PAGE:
i.materialise 3D printing service blog Are you looking for a specific model; but can’t find the right size? Dave Cowden, a mechanical engineer with a passion for 3D printing, came up with the solution: Parametric Parts . An interview! What’s your background? David : «I was educated as a Mechanical Engineer, but I’ve always enjoyed ‘making things’. I moved into the IT industry about 15 years ago, and managed an e-commerce team for 10 years during the dot-com boom. Why did you start Parametric Parts? Can you tell us a little bit more about it? «Designers can create models that yield an unlimited number of possibilities, and users can finally get what they want without endless searching.» How will it help designers? How easy is it to use? Right now there are 14 models; how many models do you want to put online in time? Do you make these models? Can you give an example how and why designers would want to customize these models? Who can use your web based app?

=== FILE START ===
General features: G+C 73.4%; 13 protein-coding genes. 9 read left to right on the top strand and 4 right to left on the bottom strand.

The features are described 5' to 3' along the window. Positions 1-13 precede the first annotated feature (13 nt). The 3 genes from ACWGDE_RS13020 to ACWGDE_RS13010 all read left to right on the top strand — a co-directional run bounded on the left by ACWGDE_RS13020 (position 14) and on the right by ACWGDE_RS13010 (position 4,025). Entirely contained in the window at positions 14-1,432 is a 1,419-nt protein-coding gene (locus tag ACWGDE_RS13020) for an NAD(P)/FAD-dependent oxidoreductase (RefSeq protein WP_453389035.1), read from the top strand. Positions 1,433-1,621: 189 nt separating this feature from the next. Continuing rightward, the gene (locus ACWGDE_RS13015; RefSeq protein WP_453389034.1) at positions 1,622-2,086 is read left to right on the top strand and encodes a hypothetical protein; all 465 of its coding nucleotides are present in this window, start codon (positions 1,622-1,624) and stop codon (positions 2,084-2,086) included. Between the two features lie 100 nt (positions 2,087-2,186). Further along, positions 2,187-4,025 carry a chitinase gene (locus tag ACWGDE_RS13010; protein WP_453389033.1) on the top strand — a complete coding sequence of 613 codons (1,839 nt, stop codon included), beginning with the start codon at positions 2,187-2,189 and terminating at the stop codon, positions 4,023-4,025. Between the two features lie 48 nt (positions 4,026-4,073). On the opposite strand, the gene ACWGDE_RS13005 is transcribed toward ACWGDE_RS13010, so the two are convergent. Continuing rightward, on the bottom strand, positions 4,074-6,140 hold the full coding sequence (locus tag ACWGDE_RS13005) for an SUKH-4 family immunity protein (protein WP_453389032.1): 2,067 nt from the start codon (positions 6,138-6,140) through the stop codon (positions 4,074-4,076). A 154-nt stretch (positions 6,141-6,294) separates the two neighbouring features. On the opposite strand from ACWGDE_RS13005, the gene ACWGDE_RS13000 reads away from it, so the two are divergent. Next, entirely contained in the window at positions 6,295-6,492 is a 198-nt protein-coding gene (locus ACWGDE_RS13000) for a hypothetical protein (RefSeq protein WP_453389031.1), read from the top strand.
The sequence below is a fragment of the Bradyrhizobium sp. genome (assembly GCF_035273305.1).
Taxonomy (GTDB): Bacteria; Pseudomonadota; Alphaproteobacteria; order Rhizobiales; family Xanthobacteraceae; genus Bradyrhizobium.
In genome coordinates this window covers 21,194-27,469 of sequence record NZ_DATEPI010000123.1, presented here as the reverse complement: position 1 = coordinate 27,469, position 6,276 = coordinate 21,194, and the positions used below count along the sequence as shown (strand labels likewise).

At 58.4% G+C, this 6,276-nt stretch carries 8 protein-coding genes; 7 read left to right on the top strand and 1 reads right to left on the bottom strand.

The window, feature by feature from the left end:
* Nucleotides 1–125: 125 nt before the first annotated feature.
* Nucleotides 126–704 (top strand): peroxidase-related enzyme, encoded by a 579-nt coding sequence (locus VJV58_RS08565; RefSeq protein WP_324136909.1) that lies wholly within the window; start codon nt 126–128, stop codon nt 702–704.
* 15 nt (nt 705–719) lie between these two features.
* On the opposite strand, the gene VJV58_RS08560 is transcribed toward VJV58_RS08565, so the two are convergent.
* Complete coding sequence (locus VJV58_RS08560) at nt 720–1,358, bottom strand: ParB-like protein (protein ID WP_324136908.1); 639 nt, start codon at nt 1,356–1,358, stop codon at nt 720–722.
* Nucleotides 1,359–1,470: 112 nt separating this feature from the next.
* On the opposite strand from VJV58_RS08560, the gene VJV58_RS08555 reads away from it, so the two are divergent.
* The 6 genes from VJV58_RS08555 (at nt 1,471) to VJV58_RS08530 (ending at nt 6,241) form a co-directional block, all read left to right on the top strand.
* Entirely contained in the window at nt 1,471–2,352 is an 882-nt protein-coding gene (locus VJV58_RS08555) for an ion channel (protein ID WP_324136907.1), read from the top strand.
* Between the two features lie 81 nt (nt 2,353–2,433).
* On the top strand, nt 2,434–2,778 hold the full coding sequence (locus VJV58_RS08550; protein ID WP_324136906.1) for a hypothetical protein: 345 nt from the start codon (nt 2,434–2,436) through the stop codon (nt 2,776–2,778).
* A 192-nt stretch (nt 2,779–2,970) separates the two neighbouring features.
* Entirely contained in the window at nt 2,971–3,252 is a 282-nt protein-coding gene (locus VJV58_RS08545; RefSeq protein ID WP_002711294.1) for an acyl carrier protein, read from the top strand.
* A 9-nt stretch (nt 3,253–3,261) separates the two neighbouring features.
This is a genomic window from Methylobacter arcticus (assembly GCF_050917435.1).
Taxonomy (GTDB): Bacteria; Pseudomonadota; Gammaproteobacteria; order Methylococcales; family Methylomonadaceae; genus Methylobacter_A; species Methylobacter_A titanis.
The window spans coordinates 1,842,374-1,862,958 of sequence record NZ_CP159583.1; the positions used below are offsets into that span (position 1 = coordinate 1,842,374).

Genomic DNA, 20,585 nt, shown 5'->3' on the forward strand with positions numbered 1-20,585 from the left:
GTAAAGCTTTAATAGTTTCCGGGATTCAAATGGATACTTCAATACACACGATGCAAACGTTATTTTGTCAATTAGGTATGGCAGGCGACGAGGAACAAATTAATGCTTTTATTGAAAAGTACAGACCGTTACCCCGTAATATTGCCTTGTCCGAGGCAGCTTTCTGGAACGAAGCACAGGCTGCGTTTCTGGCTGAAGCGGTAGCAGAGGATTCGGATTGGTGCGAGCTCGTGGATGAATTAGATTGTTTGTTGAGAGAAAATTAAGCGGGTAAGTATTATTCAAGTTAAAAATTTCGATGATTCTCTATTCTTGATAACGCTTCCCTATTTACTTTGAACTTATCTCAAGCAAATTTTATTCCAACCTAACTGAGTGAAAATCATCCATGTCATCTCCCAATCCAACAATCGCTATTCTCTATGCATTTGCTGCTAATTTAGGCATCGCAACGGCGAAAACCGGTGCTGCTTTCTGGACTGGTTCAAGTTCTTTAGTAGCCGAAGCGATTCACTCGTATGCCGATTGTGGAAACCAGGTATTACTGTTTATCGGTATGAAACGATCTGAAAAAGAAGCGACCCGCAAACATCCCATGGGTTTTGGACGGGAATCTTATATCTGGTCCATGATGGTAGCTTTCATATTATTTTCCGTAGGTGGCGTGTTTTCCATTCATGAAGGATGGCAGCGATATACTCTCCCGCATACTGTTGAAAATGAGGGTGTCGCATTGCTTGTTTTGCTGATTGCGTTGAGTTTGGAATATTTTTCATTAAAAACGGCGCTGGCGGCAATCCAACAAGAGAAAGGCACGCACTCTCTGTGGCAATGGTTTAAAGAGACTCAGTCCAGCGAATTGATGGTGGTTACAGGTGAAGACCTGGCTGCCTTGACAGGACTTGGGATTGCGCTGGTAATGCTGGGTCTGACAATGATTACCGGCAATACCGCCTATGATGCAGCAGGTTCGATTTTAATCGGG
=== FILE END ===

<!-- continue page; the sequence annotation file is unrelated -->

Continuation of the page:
Fabbaloo Blog - Fabbaloo Megadeluxe | Design Freedom Of Creation | Pioneers in 3D Printed Designs Core77 / industrial design magazine + resource / home Could The Secret of HP’s 3D Printing Venture Be Memjet? Earlier last week HP CEO Meg Whitman revealed that HP would have some kind of announcement regarding 3D printing this June. We take a look at a possible technology they may use. Whitman hinted at much more rapid print speeds, while also increasing accuracy. This is not really possible with existing technologies, so what might they be doing instead? Made by Memjet and embedded into HP printers, the printhead is capable of printing ink 223mm wide at a rate of 305mm per second.
REPLICATOR — Putting the "Custom" Back In Customer Gifs have become a fixture of the web, transformed Buzzfeed into a major media entity, and brought countless millions of hours of joy to bored office drones the world over. There’s a gif search engine and a service that will turn these little moments of web zen into IRL animated pictures. So why aren’t these miniature animations used more widely for practical purposes? Do any ecommerce sites use animated gifs to show off the unique features of a product? DIY.org, a kid friendly site that aims to transform little video gamers into latter day scouts uses the art form to highlight the physicality of their merit badges: This simple animation shows off the unique feature of an Medieval book that can be read six different ways in three seconds while a highly produced video might take thirty seconds to do the same. Despite their obvious utility, these catchy little cartoons are relegated to cat pics and epic fails. The knobby interface belies a traditional technology load out. 2. 3. 1. 2. 3. 4.